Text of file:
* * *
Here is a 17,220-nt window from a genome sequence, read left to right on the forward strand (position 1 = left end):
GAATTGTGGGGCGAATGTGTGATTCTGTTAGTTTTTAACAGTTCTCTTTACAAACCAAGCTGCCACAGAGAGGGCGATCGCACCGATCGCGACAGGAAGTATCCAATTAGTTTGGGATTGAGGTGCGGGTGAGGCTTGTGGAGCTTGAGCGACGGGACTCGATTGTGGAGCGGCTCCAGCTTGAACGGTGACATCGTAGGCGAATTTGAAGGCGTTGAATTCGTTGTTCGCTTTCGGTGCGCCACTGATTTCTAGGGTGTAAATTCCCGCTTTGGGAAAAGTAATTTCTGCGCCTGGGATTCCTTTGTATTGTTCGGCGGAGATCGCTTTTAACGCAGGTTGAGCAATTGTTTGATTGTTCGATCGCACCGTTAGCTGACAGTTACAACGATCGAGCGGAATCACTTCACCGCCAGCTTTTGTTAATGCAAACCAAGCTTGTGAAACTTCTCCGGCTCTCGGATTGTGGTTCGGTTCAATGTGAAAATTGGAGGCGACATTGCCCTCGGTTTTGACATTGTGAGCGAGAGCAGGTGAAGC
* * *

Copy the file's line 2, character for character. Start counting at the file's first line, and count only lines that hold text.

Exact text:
GAATTGTGGGGCGAATGTGTGATTCTGTTAGTTTTTAACAGTTCTCTTTACAAACCAAGCTGCCACAGAGAGGGCGATCGCACCGATCGCGACAGGAAGTATCCAATTAGTTTGGGATTGAGGTGCGGGTGAGGCTTGTGGAGCTTGAGCGACGGGACTCGATTGTGGAGCGGCTCCAGCTTGAACGGTGACATCGTAGGCGAATTTGAAGGCGTTGAATTCGTTGTTCGCTTTCGGTGCGCCACTGATTTCTAGGGTGTAAATTCCCGCTTTGGGAAAAGTAATTTCTGCGCCTGGGATTCCTTTGTATTGTTCGGCGGAGATCGCTTTTAACGCAGGTTGAGCAATTGTTTGATTGTTCGATCGCACCGTTAGCTGACAGTTACAACGATCGAGCGGAATCACTTCACCGCCAGCTTTTGTTAATGCAAACCAAGCTTGTGAAACTTCTCCGGCTCTCGGATTGTGGTTCGGTTCAATGTGAAAATTGGAGGCGACATTGCCCTCGGTTTTGACATTGTGAGCGAGAGCAGGTGAAGC